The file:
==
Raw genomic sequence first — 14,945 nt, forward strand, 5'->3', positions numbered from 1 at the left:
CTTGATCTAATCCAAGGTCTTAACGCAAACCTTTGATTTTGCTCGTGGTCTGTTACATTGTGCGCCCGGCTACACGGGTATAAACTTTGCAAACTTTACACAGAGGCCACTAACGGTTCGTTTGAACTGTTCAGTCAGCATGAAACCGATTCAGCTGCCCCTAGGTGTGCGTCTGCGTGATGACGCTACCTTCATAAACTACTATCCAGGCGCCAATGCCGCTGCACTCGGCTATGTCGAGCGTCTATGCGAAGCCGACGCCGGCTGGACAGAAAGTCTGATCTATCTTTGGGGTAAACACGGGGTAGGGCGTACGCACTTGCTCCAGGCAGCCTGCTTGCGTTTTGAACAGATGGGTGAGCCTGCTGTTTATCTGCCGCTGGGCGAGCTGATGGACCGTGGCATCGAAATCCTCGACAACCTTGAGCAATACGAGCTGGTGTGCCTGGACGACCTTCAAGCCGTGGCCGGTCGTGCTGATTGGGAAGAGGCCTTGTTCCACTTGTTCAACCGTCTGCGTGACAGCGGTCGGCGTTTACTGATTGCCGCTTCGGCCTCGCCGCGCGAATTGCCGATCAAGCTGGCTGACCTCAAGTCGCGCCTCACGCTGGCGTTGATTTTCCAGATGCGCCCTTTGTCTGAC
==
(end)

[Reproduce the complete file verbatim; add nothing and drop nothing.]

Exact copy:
Raw genomic sequence first — 14,945 nt, forward strand, 5'->3', positions numbered from 1 at the left:
CTTGATCTAATCCAAGGTCTTAACGCAAACCTTTGATTTTGCTCGTGGTCTGTTACATTGTGCGCCCGGCTACACGGGTATAAACTTTGCAAACTTTACACAGAGGCCACTAACGGTTCGTTTGAACTGTTCAGTCAGCATGAAACCGATTCAGCTGCCCCTAGGTGTGCGTCTGCGTGATGACGCTACCTTCATAAACTACTATCCAGGCGCCAATGCCGCTGCACTCGGCTATGTCGAGCGTCTATGCGAAGCCGACGCCGGCTGGACAGAAAGTCTGATCTATCTTTGGGGTAAACACGGGGTAGGGCGTACGCACTTGCTCCAGGCAGCCTGCTTGCGTTTTGAACAGATGGGTGAGCCTGCTGTTTATCTGCCGCTGGGCGAGCTGATGGACCGTGGCATCGAAATCCTCGACAACCTTGAGCAATACGAGCTGGTGTGCCTGGACGACCTTCAAGCCGTGGCCGGTCGTGCTGATTGGGAAGAGGCCTTGTTCCACTTGTTCAACCGTCTGCGTGACAGCGGTCGGCGTTTACTGATTGCCGCTTCGGCCTCGCCGCGCGAATTGCCGATCAAGCTGGCTGACCTCAAGTCGCGCCTCACGCTGGCGTTGATTTTCCAGATGCGCCCTTTGTCTGAC